Firstly, thank you for upholding the position of Ramsey County District Judge with equity and empathy in mind amidst an uneasy social climate. A few days ago news surfaced of your letter written to the jury of the Jeronimo Yanez case you presided over, reassuring them of the verdict they reached. While uncommon for judges to reach out to jurors days after a given trial, the details of the letter explained how you believed the jury “faithfully fulfilled the difficult task” they were asked to undertake. Other details of your letter go on to assuage any lingering doubts jurors may still have, considering the ensuing public outcry over the verdict. Your reasons included the inner workings of the justice system and the fair and impartial approach you feel the jury took in coming to their decision.
As a teacher of color, I often find myself at a loss for words when several of my high school students ask me why people of color end up dead after routine traffic stops, in prison or in caskets, or altogether lost to our justice system more than most. I find it difficult to explain to them why women and men of color face far more racial discrimination at the hands of law enforcement and the criminal justice system than most, and why police brutality continues to end with mistrials and acquittals as of late. The legal system, as you’ve expressed, can only work with the evidence before it, but a juror’s implicit bias about people of color can go wholly unnoticed in a given case.
According to the Star Tribune, in your letter you go on to say to the jury that, “You were never asked to decide whether racism continues to exist, whether certain members of our community are disproportionately affected by police tactics, or whether police training is ineffective.”
Your letter struck a chord because some of that language used suggested historical and systemic injustices to be irrelevant in deciding a verdict. While jurors should act objectively in a trial, it behooves them to acknowledge what systemic factors affect all members of the case. I’m sure during the trial you learned that Philando Castile was stopped over 45 times by officers over the span of 13 years, many of those stops for minor traffic violations. Motorists of color are stopped at a disproportionately greater rate across the country, but if this small bit of information is inconsequential in determining a verdict, how can a jury fully operate justly? If I were to stand trial, how might a jury of my peers fully understand my case if our own court system tells them to ignore the historic and systemic injustices that have led to my community’s oppression? When law enforcement stand trial, their department, their community, their state’s capacity to police its people equitably are all on trial.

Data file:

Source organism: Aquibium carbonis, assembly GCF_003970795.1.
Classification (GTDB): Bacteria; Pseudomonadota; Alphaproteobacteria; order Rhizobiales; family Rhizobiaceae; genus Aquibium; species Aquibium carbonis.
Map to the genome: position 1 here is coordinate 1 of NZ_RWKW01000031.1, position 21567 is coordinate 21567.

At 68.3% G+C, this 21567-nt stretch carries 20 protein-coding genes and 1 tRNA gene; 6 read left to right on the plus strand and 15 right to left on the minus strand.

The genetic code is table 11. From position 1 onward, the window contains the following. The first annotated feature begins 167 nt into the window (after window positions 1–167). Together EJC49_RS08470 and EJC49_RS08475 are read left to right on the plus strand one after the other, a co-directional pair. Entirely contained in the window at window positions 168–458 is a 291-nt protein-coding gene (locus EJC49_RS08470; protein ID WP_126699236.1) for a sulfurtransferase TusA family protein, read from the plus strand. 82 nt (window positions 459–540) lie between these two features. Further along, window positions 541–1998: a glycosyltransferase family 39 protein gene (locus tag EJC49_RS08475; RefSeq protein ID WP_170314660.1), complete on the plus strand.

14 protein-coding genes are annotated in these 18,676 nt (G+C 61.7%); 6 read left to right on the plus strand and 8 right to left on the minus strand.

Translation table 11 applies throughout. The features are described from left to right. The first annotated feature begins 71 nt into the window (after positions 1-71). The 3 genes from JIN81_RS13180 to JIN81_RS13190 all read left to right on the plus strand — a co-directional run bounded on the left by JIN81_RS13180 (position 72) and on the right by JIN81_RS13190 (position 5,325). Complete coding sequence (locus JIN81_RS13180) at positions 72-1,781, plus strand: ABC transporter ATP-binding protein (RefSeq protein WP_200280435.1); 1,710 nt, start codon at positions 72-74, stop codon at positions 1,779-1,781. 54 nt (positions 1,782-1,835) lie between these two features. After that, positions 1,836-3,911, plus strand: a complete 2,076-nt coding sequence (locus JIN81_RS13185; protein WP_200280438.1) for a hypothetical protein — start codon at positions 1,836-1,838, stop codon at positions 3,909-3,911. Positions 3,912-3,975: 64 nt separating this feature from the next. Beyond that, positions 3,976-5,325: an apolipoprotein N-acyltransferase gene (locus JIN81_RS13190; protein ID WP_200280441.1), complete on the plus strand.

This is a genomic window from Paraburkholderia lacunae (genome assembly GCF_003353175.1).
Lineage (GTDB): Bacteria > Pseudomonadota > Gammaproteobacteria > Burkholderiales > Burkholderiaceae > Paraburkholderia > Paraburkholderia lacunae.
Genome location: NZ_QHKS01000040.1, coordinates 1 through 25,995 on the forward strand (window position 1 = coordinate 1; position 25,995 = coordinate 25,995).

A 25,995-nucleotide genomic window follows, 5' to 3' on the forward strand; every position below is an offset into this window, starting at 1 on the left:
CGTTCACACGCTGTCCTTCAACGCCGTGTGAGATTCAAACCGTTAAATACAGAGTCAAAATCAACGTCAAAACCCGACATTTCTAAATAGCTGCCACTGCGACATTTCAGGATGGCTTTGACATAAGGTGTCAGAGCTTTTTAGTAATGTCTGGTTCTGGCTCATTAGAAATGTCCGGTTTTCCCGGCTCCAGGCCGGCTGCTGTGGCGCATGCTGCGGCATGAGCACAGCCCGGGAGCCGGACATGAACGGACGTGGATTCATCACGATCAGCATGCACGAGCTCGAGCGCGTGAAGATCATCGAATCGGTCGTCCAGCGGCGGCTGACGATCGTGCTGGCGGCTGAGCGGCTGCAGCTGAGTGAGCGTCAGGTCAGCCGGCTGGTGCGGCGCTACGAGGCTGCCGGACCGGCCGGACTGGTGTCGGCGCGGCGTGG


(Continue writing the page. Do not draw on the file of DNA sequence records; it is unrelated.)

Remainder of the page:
Even after seeing some of his dreams come to fruition, Dr. Martin Luther King, Jr. said, “I do not see how we will ever solve the turbulent problem of race confronting our nation until there is an honest confrontation with it and a willing search for the truth and a willingness to admit the truth when we discover it.” Justice is the search for truth, the search for equity with knowledge gained from prosecutors, defendants, society and history, but that search involves the lived experiences of women and men upended by systemic injustices, like fixed bail systems and mandatory minimum sentences, that have sent countless people of color to mass incarceration. It involves the historic efforts of the past and present to suppress voters, the redlining done to community members in the margins seeking upward economic mobility, and even the disproportionate mistreatment of motorists of color. How might any jury see through to our struggle if their directions are to ignore the system that failed people like Kalief Browder and Trayvon Martin--the same system that failed Eric Garner, Michael Brown, Oscar Grant and Sandra Bland? How might it at all be just to decide the verdict of a case where another man of color was gunned down, after several months of similar incidents before it, without the thought of racial discrimination in mind?What do we risk telling future jurors about the value of Black and Brown bodies in the justice system if the message continues to be an intentional masking of the past? It’s time we begin asking ourselves the critical questions needing to be asked about justice and equity, and I hope someday soon the scale of justice is relieved of the added weight of our fettered history.
Jamal Michel is a Duke graduate and high school English teacher in Durham.
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Jamal Michel is a Duke graduate and an English teacher at Northern High School. His column runs on alternate Fridays.